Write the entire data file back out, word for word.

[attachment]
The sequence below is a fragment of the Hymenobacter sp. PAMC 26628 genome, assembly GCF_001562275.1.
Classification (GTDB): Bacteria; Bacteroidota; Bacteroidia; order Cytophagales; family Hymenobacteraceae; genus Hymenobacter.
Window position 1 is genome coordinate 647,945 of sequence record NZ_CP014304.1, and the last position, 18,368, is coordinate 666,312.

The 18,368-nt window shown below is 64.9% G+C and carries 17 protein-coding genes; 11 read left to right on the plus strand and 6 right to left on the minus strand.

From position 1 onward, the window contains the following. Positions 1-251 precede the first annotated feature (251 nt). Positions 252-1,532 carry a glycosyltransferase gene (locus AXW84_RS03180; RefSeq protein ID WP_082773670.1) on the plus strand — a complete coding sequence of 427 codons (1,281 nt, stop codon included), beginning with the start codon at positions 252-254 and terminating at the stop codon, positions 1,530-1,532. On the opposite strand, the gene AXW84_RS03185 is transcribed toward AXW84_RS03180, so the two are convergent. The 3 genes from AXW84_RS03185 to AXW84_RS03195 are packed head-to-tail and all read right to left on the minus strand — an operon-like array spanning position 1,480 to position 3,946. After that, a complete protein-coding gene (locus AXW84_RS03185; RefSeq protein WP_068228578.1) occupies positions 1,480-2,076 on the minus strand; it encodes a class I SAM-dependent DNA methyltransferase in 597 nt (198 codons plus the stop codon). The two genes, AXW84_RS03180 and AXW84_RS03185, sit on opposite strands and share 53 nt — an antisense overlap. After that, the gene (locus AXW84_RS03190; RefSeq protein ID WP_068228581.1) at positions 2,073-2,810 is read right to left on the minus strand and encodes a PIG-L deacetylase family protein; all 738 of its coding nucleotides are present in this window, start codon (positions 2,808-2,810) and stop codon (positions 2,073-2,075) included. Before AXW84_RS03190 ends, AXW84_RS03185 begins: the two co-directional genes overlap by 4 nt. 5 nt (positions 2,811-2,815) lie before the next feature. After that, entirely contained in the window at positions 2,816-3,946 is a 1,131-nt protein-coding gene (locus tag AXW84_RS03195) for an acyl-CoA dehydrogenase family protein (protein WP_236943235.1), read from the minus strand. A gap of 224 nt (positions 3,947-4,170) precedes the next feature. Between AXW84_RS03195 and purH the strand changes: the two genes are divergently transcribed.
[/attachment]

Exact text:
The sequence below is a fragment of the Hymenobacter sp. PAMC 26628 genome, assembly GCF_001562275.1.
Classification (GTDB): Bacteria; Bacteroidota; Bacteroidia; order Cytophagales; family Hymenobacteraceae; genus Hymenobacter.
Window position 1 is genome coordinate 647,945 of sequence record NZ_CP014304.1, and the last position, 18,368, is coordinate 666,312.

The 18,368-nt window shown below is 64.9% G+C and carries 17 protein-coding genes; 11 read left to right on the plus strand and 6 right to left on the minus strand.

From position 1 onward, the window contains the following. Positions 1-251 precede the first annotated feature (251 nt). Positions 252-1,532 carry a glycosyltransferase gene (locus AXW84_RS03180; RefSeq protein ID WP_082773670.1) on the plus strand — a complete coding sequence of 427 codons (1,281 nt, stop codon included), beginning with the start codon at positions 252-254 and terminating at the stop codon, positions 1,530-1,532. On the opposite strand, the gene AXW84_RS03185 is transcribed toward AXW84_RS03180, so the two are convergent. The 3 genes from AXW84_RS03185 to AXW84_RS03195 are packed head-to-tail and all read right to left on the minus strand — an operon-like array spanning position 1,480 to position 3,946. After that, a complete protein-coding gene (locus AXW84_RS03185; RefSeq protein WP_068228578.1) occupies positions 1,480-2,076 on the minus strand; it encodes a class I SAM-dependent DNA methyltransferase in 597 nt (198 codons plus the stop codon). The two genes, AXW84_RS03180 and AXW84_RS03185, sit on opposite strands and share 53 nt — an antisense overlap. After that, the gene (locus AXW84_RS03190; RefSeq protein ID WP_068228581.1) at positions 2,073-2,810 is read right to left on the minus strand and encodes a PIG-L deacetylase family protein; all 738 of its coding nucleotides are present in this window, start codon (positions 2,808-2,810) and stop codon (positions 2,073-2,075) included. Before AXW84_RS03190 ends, AXW84_RS03185 begins: the two co-directional genes overlap by 4 nt. 5 nt (positions 2,811-2,815) lie before the next feature. After that, entirely contained in the window at positions 2,816-3,946 is a 1,131-nt protein-coding gene (locus tag AXW84_RS03195) for an acyl-CoA dehydrogenase family protein (protein WP_236943235.1), read from the minus strand. A gap of 224 nt (positions 3,947-4,170) precedes the next feature. Between AXW84_RS03195 and purH the strand changes: the two genes are divergently transcribed.